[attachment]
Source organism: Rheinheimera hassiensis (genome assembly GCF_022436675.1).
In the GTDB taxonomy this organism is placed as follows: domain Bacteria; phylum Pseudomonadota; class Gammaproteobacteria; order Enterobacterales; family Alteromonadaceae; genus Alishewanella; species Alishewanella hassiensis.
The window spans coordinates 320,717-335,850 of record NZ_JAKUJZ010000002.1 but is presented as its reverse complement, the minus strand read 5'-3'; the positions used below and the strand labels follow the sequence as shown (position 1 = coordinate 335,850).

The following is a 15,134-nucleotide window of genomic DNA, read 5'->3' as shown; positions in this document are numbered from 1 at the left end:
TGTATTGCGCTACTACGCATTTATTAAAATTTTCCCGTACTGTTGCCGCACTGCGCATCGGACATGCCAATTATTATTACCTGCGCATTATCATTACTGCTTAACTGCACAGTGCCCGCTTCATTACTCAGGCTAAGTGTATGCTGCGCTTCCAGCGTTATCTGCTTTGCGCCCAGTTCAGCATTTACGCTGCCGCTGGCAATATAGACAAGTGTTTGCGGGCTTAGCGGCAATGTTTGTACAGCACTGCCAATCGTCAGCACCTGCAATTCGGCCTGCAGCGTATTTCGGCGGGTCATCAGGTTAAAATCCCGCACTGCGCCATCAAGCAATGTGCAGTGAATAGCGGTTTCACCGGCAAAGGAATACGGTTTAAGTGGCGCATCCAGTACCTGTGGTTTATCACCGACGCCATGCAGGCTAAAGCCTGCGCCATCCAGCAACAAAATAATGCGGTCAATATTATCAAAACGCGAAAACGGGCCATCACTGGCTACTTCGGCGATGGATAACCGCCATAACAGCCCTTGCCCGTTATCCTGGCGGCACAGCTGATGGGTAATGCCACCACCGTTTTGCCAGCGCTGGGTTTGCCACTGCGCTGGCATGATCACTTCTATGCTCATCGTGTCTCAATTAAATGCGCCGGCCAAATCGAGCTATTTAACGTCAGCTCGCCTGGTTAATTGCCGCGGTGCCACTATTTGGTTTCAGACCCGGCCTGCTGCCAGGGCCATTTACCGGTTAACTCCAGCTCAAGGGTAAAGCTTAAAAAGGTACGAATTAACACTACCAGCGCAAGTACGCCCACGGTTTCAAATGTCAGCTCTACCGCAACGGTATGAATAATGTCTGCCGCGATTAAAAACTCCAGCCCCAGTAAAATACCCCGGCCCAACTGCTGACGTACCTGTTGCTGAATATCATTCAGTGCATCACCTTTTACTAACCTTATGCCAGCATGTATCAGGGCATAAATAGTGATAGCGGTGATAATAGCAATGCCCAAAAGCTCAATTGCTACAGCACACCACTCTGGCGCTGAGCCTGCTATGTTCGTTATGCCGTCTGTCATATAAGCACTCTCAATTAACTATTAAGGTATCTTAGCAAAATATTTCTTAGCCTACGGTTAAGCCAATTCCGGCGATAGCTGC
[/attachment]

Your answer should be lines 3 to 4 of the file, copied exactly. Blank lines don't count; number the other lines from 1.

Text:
The window spans coordinates 320,717-335,850 of record NZ_JAKUJZ010000002.1 but is presented as its reverse complement, the minus strand read 5'-3'; the positions used below and the strand labels follow the sequence as shown (position 1 = coordinate 335,850).

The following is a 15,134-nucleotide window of genomic DNA, read 5'->3' as shown; positions in this document are numbered from 1 at the left end: